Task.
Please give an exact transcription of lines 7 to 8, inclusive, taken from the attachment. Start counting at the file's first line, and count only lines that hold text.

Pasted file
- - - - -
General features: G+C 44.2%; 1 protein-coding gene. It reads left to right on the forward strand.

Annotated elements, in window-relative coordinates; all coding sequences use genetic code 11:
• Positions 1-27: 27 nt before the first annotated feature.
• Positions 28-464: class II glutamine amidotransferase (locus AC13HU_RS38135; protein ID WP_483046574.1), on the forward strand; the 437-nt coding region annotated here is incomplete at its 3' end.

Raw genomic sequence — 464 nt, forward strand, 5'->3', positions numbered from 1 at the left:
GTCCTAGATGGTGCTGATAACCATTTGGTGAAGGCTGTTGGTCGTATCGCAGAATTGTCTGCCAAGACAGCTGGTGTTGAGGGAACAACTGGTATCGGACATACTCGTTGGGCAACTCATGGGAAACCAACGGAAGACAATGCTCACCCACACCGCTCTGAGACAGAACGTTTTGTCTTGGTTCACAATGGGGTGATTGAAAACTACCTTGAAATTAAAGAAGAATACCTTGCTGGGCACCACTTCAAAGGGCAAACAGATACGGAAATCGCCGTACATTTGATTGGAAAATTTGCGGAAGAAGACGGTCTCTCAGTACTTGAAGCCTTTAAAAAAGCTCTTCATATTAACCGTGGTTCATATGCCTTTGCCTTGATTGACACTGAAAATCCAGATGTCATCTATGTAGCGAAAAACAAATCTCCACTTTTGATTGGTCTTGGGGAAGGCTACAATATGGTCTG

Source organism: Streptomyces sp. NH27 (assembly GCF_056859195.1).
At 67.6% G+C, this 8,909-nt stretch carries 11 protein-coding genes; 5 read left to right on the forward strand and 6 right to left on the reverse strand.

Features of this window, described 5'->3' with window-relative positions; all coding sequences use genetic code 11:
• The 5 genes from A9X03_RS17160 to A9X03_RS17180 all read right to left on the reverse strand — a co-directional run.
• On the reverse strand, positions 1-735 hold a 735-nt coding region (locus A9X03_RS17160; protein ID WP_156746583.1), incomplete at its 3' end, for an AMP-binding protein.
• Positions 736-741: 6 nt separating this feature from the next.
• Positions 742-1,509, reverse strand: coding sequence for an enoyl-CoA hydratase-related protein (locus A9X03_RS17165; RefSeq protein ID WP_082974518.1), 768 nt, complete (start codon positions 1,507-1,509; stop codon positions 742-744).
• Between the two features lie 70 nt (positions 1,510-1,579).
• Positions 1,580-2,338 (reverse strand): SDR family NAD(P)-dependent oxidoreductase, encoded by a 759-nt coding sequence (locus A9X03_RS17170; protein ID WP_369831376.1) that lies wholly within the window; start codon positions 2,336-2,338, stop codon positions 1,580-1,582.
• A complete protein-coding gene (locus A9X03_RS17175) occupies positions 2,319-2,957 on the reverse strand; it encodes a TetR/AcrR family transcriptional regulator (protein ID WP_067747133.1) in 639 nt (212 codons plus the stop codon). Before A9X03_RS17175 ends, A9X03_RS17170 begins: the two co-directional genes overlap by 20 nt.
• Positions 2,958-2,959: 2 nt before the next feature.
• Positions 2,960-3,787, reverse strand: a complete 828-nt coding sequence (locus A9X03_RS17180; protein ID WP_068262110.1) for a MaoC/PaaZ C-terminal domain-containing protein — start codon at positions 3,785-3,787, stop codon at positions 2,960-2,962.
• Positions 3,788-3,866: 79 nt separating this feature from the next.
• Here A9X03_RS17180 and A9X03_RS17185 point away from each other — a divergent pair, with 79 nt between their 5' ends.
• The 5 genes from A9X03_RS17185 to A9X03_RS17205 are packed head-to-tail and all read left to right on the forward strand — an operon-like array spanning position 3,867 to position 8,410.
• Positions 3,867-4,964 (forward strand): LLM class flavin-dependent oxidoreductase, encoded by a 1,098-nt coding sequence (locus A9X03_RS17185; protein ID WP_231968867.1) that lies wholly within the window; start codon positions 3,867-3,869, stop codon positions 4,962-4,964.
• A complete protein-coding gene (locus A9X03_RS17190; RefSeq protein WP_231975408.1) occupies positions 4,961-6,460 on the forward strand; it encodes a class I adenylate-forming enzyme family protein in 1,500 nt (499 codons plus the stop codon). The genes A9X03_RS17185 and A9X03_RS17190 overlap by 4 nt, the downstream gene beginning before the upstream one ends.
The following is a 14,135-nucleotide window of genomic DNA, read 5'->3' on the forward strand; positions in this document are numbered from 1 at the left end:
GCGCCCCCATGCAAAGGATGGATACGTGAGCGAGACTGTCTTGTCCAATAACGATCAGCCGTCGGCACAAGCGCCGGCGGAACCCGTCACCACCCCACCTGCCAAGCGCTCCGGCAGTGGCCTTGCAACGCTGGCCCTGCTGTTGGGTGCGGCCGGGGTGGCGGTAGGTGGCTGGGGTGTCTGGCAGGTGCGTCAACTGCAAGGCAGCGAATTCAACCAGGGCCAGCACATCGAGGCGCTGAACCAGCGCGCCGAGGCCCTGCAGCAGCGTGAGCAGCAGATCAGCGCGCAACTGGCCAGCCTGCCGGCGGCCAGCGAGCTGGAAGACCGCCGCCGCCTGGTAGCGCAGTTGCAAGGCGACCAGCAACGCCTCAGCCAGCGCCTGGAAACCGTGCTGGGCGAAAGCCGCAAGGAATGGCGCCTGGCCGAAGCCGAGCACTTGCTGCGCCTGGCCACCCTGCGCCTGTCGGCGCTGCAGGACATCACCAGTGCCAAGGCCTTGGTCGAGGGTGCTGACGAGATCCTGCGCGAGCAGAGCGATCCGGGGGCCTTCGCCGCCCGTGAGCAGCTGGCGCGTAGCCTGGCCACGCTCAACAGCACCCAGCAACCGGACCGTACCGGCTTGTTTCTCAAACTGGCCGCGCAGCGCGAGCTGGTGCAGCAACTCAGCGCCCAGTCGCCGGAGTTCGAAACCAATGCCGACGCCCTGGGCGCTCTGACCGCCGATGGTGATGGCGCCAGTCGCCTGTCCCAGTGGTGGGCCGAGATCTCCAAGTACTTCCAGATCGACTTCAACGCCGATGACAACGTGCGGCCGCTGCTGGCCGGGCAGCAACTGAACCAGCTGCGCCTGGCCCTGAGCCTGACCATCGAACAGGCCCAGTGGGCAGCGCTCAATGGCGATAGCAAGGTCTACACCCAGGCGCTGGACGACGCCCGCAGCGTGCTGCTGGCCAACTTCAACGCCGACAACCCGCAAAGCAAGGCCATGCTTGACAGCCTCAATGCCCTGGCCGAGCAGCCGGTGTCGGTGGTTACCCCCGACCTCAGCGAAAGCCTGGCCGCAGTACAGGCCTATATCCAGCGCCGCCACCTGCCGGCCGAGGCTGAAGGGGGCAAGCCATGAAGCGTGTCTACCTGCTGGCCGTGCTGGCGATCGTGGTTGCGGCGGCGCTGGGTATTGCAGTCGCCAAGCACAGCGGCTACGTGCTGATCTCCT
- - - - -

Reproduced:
Source organism: Streptomyces sp. NH27 (assembly GCF_056859195.1).
At 67.6% G+C, this 8,909-nt stretch carries 11 protein-coding genes; 5 read left to right on the forward strand and 6 right to left on the reverse strand.